President Donald Trump has accused his predecessor Barack Obama of inaction over alleged Russian interference in the US election in 2016.
Mr Trump said Mr Obama had learned well before the 8 November poll about the accusations and “did nothing”.
His comments followed an article in the Washington Post which said that Mr Obama learned last August of President Vladimir Putin’s “direct involvement”.
The alleged meddling is the subject of high-level investigations in the US.
President Putin has repeatedly denied any Russian interference into the presidential election.
The Washington Post article says Mr Obama was told early last August by sources deep within the Russian government that Mr Putin was directly involved in a cyber campaign to disrupt the election, injure Hillary Clinton and aid a Trump victory.
- Russia: The ‘cloud’ over the White House
- How Trump’s Russia trouble unfolded
The Post said Mr Obama secretly debated dozens of options to punish Russia but in the end settled on what it called symbolic measures – the expulsion of 35 diplomats and closure of two Russian compounds. They came in late December, well after the election.
The Post reported that Mr Obama was concerned he might himself be seen as trying to manipulate the election.
The paper quoted a former administration official as saying: “From national security people there was a sense of immediate introspection, of, ‘Wow, did we mishandle this’.”
- Legal ‘dream team’ probing Trump
- What is the special counsel looking into?
Measures Mr Obama had considered but which were not put into action included planting cyber weapons in the Russian infrastructure and releasing information personally damaging to Mr Putin.
Obama’s dilemma: BBC’s Anthony Zurcher in Washington
Imagine, for a moment, that you’re Barack Obama in August 2016. You’ve just been informed by the CIA that Vladimir Putin has ordered a wide-ranging effort to disrupt the US presidential election.
What do you do? Mr Obama responded in typical fashion – cautiously. He alerted state officials, warned Russia and attempted (unsuccessfully) to fashion a bipartisan response with Republicans in Congress.
Now the second-guessing has begun. Some Democrats are saying the Obama team should have gone public with such a startling discovery before election day. The president feared such a move would prompt the Republican nominee to accuse him of meddling and undermine faith in the electoral process. He believed Mrs Clinton was going to win anyway, so it was best not to rock the boat.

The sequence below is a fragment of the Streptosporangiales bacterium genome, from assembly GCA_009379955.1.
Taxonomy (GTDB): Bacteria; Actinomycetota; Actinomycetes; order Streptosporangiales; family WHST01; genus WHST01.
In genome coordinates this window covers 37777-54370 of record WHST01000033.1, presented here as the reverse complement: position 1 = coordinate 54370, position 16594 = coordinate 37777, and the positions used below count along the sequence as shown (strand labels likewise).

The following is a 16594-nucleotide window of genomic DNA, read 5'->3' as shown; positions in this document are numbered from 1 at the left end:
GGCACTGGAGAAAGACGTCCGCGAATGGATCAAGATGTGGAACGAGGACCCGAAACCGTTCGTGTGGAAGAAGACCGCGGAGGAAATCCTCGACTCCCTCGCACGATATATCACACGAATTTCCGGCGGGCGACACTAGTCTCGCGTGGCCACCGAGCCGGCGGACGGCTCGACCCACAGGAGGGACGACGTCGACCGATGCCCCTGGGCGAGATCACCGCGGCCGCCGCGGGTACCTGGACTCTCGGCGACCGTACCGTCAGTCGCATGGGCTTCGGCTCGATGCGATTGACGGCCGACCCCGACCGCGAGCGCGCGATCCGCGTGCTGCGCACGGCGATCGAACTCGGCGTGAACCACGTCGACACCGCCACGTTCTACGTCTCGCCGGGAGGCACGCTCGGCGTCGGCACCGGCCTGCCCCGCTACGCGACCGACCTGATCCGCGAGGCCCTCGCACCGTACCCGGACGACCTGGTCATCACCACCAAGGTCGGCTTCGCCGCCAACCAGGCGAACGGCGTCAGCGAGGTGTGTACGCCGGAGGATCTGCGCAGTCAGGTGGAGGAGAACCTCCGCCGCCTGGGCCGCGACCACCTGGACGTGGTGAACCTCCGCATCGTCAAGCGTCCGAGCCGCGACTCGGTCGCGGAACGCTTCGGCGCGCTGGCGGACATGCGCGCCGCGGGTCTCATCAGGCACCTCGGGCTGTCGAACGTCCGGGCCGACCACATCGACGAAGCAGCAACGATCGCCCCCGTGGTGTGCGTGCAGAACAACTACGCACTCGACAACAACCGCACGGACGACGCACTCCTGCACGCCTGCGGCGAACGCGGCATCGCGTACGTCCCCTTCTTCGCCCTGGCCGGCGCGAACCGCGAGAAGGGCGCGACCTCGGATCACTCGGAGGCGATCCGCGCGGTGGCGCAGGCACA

Mr Trump himself is now questioning why Mr Obama didn’t do more – a curious position given that he recently described the Russia hacking story as a Democratic “hoax”.
These latest revelations add yet another wrinkle to a 2016 campaign that will be hashed and rehashed for the foreseeable future. The most pressing question now, however, is not what Mr Obama did. It’s what the US government does next.
Mr Trump tweeted on Friday: “The Obama Administration knew far in advance of November 8th about election meddling by Russia. Did nothing about it. WHY?”
He followed that up with two more tweets on Saturday, the second saying: “Obama Administration official said they “choked” when it came to acting on Russian meddling of election. They didn’t want to hurt Hillary?”
He repeats the argument in an interview with Fox News, which will air on Sunday.
“If he had the information, why didn’t he do something about it? He should have done something about it. But you don’t read that. It’s quite sad.”
Allegations of collusion between the Trump team and Russian officials during the election have dogged the president’s first five months in office.
He has repeatedly denied the allegations, calling the investigations a “witch hunt”.
US investigators are looking into whether Russian cyber hackers targeted US electoral systems to help Mr Trump win.
US media say special counsel Robert Mueller is also investigating Mr Trump for possible obstruction of justice over the Russia inquiries.
They involve the president’s firing of FBI chief James Comey, who led one of the inquiries, and Mr Trump’s alleged attempt to end a probe into sacked national security adviser Michael Flynn.